Monday, January 5, 2009

Northern Maryland Goose Hunt

Layout blinds - the ultimate in fashion...and comfort!
We've locked up a small field in the lower Susquehanna River drainage near the Maryland / Pennsylvania border. The area doesn't get a lot of hunting pressure, so our success is limited to the number of geese in the area, minus the dumb mistakes we made. On this hunt, both factors kicked us in the rear. We were hunting in advance of a cold front - normally a very wise move, since birds (and most wildlife) feed heavily in advance of a cold front. Unfortunately, the best hunts are about 12-18 hours ahead of a cold front, and we were only about 2 hours ahead of the front for this hunt. Most of our geese flew south (or east, or somewhere) the night before our hunt. Smaller numbers of birds never helps your odds.

Small setup by 2008 standards - 3 dozen flocked bigfoot decoys and 2 dozen flocked shells
We got set up with plenty of time to spare, and we knew, laying there in the dark, that the 33 degree air was the warmest that it would be all day. I tended to my layout blind, trying to incorporate as much corn stubble as possible into the 10,000 loops covering the blind.

The view from a layout.
Everything about hunting from a layout blind is tricky. Shelter is minimal, visibility is poor, and the shooting is challenging. Calling is done on your back, and you must balance stealth with safety (mainly, not shooting off your own foot). So, we got setup and the sun was immediately too bright, putting a brilliant sheen on the decoys - again, not ideal. We quickly noticed that the few flocks of geese moving in the area were smaller, and farther between than they'd been the previous several days.

Setting up in the headlights of two trucks - common sight on a Maryland January morning.

A thick black line of clouds appeared on the horizon and headed our way, bringing wind and snow (perfect for convincing geese to set down). Unfortunately, these ideal conditions - the cold front itself - only lasted about 10 minutes before giving way to an even BRIGHTER sun, frigid temperatures, and 35kt winds that were "hanging birds up" in the air over our decoys. Not convinced to drop in vertically, and with too much wind to glide in gradually and safely, the birds chose to hover in the wind over top of us, like kites on strings. The wind began knocking over decoys (a guarantee of failure when hunting waterfowl), and then our hunt was predictably doomed by the awakening of the resident geese on a nearby pond, who were calling to all the migratory geese in the area. It was disappointing, but it was also my first hunt in about a month, and it was really great to get out and clear my head. With more hunts on the calendar, and the weather only growing colder, things look like they will improve for us in the Mid-Atlantic!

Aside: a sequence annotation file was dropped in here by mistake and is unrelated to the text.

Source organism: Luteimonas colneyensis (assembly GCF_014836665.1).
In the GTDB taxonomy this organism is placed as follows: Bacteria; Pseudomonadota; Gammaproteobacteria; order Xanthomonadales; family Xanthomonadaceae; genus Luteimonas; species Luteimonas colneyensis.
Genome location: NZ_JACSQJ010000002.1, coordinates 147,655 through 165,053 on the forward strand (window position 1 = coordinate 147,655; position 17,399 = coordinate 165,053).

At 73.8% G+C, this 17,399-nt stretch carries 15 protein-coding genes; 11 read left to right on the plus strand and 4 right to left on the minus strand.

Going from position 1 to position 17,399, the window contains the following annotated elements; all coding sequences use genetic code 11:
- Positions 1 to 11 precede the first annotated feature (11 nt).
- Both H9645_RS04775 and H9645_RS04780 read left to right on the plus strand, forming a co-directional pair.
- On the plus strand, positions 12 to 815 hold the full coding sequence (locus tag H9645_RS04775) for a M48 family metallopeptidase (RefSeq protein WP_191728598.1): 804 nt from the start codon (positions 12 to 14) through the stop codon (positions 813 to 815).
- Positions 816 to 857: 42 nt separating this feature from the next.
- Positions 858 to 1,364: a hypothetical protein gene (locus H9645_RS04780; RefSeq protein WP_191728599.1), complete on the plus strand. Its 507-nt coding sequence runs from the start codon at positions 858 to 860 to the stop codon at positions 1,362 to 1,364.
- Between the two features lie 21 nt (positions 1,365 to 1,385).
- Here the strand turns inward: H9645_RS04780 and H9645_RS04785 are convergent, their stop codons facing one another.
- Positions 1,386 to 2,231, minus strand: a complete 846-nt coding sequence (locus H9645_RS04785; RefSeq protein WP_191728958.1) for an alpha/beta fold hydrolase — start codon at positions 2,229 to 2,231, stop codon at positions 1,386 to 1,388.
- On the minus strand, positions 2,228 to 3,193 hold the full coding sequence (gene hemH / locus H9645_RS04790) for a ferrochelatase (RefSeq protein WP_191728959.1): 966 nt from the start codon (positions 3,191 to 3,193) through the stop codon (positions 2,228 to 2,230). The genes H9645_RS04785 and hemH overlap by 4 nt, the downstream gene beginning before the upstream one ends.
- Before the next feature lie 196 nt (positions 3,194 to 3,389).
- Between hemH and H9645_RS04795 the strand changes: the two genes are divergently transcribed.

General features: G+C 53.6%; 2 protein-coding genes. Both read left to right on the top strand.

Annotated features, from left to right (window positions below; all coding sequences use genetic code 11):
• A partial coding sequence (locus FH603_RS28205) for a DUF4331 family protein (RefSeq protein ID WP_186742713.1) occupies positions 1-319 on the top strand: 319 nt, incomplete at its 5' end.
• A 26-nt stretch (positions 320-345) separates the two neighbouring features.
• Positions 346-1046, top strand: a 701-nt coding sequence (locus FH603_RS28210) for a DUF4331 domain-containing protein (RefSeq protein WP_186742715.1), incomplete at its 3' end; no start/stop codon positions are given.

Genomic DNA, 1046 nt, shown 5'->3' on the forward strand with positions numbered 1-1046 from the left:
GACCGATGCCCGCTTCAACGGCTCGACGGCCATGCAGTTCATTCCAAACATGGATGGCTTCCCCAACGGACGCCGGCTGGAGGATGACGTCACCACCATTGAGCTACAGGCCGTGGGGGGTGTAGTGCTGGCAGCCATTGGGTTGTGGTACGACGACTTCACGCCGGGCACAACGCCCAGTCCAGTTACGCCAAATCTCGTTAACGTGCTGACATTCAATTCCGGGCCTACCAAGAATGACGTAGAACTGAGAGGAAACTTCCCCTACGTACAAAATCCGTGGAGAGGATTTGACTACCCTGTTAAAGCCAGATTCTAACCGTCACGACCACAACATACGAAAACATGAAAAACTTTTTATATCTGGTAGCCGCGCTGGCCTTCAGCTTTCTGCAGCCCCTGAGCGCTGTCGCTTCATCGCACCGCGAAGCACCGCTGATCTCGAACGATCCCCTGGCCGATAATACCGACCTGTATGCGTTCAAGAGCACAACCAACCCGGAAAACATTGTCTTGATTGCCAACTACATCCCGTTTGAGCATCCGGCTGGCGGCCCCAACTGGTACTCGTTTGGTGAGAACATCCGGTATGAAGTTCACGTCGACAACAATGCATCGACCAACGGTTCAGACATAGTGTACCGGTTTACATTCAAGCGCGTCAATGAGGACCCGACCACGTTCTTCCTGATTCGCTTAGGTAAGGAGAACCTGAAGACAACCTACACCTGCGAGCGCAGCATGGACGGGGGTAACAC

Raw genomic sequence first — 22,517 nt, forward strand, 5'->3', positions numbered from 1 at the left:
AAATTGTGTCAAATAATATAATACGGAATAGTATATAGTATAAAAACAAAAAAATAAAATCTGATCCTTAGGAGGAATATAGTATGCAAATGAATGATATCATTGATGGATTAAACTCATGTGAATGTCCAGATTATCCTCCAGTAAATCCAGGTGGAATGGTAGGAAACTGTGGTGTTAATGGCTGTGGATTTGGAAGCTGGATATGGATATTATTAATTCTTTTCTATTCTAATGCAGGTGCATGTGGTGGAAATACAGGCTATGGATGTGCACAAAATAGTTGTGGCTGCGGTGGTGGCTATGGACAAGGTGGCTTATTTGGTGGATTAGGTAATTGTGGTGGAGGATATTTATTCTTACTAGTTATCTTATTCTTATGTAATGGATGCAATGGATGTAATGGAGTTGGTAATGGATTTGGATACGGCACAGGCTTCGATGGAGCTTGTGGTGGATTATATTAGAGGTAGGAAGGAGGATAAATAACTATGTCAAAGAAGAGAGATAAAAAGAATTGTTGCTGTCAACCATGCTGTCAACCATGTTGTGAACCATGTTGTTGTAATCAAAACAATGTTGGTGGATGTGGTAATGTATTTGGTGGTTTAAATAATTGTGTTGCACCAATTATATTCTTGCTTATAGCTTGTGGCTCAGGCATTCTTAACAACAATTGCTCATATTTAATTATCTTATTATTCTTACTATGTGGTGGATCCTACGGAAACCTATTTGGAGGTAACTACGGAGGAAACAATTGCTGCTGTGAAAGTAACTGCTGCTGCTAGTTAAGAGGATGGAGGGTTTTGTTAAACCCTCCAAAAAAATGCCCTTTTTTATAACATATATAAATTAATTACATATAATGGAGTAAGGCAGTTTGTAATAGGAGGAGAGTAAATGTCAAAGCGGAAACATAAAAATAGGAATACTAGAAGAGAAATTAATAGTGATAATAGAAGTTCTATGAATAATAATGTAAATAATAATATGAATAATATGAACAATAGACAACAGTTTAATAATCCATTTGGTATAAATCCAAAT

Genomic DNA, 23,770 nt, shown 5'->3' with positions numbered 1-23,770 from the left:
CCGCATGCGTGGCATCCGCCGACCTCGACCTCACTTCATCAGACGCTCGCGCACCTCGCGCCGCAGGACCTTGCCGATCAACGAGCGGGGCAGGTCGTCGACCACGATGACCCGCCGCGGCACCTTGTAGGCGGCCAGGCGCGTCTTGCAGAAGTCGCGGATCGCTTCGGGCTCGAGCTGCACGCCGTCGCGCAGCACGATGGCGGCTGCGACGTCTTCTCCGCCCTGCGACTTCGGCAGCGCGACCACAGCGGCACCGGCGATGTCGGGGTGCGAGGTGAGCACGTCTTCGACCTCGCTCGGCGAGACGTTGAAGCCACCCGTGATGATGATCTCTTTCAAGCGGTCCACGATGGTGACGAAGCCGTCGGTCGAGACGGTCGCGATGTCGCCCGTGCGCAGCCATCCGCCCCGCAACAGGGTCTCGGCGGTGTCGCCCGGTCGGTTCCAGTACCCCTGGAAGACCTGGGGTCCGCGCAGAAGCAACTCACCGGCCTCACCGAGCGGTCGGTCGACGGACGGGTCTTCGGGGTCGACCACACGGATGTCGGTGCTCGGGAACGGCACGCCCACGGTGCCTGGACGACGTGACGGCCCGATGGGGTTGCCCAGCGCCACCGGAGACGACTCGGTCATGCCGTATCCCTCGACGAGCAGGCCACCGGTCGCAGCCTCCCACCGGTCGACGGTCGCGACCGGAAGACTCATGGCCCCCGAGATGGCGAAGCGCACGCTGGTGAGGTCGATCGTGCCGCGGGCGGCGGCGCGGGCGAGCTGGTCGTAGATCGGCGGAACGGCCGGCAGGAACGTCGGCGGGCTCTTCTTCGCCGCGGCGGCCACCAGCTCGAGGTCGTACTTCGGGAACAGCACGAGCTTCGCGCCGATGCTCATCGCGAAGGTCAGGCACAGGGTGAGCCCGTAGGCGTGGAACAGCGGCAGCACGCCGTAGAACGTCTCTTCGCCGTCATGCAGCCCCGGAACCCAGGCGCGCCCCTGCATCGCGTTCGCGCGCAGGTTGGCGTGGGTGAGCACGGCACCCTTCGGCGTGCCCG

Sunrise, looking toward the Chesapeake Bay


tugboatdude said...

Nice pictures dude.Don't worry after I get the boat back in the next few days I will find some birds.If I don't then we find out where they are and go get 'em.No worries just make sure you have fun at work,hahahha

Anonymous said...

At least you were out there!

I got out for my first waterfowl hunt of the year on Sunday... and promptly dunked myself up to my chin in frigid water. Three hypothermic hours later, I was back at the truck with one duck, waterlogged ammo, and no dry shirts.

I love duck hunting!

Jon Roth said...

Great photos! Sounds like one of those wonderfully frustrating duck/goose hunting days that we all have from time to time. Good attitude though - just glad to be out there doing it!

Anonymous said...

thanks for sharing.......
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